More recently, he has been an immigration hardliner who supports the “great replacement theory,” accusing Democrats of trying to flood the country with millions of immigrants “to change the demographics of our country.” He called Democratic leaders “psychopaths” and posed with a rifle, saying “it’s meant to kill people,” saying the Second Amendment doesn’t apply to hunting.

Trump’s endorsement has been “great for my campaign,” Masters said, and he has no plans to downplay the support if he is nominated.

“You know how many independents I meet who say, ‘I’m sorry, we voted for Biden. Please bring back the angry tweets because we want $2 gas, we want a border,” Masters said.

After trying hard but failing to win Trump’s endorsement, Lamon says the former president got it wrong in Arizona. On the recent campaign trail in Tempe, he said Trump endorsed Masters because of his business ties to Thiel.

“All this stuff by Masters about open borders and open free drug trade and blah, blah, blah — I don’t think President Trump knew that when he endorsed him,” Lamon told a woman who wanted to know why Trump didn’t endorse him. He later said he wasn’t worried about alienating the former president or his supporters, pointing to Dr. Mehmet Oz in Pennsylvania as another example of Trump’s poor endorsement of a Republican Senate candidate.

“How does Oz work for us? Oz has a lot of experience compared to Masters,” Laymon said in an interview, noting polls showing Oz trailing Democrat John Fetterman.

Lemmon, an Army veteran, made his fortune during his career in the energy sector.

“He would let the Border Patrol do their job,” said Bob Wallace, a 68-year-old retiree from Mesa who supports Lamon. “Don’t play babysitter for thousands and thousands of illegals. He would like them to do their job, which is to stop them at the border.”

Brnovich, who is in his second term as attorney general, is the only major candidate with experience in elected office. But he has seen his star dim since Trump lashed out at him for failing to get what Trump wanted most — impeachment of election officials who he claims, without any evidence, illegally robbed him of a second presidential term. term.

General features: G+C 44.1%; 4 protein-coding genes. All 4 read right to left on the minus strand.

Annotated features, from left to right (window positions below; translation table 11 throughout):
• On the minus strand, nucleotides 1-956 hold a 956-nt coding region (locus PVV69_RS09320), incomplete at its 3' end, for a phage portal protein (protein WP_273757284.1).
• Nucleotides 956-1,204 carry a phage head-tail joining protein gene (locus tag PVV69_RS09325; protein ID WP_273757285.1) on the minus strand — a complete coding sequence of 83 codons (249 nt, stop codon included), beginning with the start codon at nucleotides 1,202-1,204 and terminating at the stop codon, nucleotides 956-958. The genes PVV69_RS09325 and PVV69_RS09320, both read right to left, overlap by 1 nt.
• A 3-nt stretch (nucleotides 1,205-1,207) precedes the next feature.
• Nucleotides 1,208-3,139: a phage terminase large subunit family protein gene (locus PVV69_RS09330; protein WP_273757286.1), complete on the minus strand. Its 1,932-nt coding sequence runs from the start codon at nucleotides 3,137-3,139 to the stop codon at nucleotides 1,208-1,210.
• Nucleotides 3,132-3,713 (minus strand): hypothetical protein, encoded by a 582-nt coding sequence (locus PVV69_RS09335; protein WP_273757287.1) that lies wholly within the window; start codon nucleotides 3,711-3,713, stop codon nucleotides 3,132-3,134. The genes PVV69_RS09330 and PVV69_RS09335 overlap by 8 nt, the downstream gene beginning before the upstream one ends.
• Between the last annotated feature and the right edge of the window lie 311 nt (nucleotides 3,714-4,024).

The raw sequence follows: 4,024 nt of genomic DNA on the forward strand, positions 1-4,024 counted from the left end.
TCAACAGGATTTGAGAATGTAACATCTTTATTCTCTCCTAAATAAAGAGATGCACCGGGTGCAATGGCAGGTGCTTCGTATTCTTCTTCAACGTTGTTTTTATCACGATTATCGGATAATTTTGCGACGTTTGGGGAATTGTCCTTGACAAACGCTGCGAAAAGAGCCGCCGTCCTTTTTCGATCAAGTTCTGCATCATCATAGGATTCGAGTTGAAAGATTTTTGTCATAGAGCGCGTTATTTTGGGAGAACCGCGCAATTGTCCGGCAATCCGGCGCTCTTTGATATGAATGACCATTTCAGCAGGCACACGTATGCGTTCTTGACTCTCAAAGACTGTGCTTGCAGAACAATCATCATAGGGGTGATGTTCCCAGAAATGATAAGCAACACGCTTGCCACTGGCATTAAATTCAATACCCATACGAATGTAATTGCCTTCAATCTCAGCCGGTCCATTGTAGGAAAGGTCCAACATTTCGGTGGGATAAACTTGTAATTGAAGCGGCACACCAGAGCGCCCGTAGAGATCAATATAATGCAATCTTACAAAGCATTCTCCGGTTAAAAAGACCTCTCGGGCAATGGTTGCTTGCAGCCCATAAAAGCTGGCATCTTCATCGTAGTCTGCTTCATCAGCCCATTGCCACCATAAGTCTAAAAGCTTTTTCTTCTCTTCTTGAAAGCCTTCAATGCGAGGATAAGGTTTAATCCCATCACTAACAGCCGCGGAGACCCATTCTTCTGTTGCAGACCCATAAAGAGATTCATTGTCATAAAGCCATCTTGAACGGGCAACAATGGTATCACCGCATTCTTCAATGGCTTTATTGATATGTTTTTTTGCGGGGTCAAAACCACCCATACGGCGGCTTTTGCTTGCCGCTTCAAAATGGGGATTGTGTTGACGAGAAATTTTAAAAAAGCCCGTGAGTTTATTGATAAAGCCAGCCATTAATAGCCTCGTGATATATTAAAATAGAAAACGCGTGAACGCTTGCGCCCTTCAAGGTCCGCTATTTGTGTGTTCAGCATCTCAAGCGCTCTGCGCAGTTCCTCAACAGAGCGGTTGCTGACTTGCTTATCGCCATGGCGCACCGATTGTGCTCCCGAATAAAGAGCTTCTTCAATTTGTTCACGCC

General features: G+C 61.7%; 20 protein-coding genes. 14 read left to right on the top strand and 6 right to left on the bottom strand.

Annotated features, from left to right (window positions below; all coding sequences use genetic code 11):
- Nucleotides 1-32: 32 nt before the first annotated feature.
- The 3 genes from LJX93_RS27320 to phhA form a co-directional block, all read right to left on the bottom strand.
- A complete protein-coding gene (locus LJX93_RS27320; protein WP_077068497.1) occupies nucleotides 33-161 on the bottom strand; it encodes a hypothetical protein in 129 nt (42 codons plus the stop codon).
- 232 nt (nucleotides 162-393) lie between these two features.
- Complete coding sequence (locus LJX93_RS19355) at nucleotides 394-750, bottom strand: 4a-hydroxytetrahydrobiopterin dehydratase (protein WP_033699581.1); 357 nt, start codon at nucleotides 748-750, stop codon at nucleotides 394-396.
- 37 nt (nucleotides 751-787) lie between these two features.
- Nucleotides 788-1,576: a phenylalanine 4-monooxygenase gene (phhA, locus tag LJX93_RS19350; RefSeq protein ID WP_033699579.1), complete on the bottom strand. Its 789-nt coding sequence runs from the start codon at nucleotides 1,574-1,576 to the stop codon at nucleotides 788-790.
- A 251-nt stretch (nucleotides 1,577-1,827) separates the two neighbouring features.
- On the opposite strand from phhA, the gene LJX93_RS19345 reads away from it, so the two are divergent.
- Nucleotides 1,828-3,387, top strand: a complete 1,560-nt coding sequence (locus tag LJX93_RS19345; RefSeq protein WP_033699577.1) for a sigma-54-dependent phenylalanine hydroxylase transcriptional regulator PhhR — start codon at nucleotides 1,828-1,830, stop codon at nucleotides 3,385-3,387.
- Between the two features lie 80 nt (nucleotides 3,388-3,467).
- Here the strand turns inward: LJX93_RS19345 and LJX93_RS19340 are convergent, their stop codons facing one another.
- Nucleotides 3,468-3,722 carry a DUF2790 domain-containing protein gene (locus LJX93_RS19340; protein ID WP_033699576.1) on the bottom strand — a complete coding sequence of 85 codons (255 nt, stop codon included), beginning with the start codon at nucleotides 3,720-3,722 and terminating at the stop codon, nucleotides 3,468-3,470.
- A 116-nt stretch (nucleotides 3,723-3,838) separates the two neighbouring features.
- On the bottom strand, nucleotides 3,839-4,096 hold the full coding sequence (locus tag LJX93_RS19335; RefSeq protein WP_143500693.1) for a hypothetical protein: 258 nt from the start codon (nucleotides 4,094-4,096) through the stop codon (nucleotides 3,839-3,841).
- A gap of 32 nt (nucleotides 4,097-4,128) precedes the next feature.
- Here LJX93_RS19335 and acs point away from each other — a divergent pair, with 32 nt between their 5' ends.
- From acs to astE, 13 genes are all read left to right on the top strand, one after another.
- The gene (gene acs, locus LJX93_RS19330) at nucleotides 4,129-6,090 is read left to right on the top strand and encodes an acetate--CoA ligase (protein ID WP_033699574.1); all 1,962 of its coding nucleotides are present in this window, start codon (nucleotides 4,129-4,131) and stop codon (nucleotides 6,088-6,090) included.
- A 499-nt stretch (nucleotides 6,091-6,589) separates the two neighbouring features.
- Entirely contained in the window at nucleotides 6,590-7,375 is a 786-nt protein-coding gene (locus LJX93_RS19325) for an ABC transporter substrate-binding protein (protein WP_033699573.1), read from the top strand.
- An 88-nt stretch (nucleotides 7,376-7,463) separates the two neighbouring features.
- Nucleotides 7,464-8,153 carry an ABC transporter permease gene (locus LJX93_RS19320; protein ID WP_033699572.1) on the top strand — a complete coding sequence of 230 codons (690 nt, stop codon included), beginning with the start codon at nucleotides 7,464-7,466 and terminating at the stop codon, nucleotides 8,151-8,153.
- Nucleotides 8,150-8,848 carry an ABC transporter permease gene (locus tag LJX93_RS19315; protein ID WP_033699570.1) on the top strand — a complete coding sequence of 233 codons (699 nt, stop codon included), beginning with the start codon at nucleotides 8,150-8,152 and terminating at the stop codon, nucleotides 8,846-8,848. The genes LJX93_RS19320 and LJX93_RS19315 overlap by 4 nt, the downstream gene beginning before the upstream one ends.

Brnovich initially vouched for the integrity of the 2020 election and sat next to the governor and secretary of state as they certified the election results. Most recently, he says he is looking into discredited allegations of misconduct in Maricopa County.

During one recent debate, Brnovich was repeatedly heckled by the crowd as he tried to speak.

“Look, I respect you, please respect me and let me finish my answer,” he finally clapped back. “If the truth hurts, then shut up, okay? Let me just talk.’

Kelly will be a formidable opponent for whoever emerges from the GOP primary. A former astronaut and Navy aviator, Kelly is the husband of former representative Gabrielle Giffords, who survived the assassination attempt. He worked to build a profile as a moderate candidate after being elected in a 2020 special election to finish the term of the late Republican Sen. John McCain.

Kelly is a fundraising powerhouse and by the end of June had raised $52 million for what is likely one of the most expensive campaigns in the country this year, with half of that still sitting in his bank account. He is using that wealth to bolster his image with a barrage of positive TV ads while Republicans focus on each other.

Republicans, meanwhile, have struggled mightily with fundraising. The candidates combined have raised less than half of Kelly’s money, with most of that money coming from Lamon himself.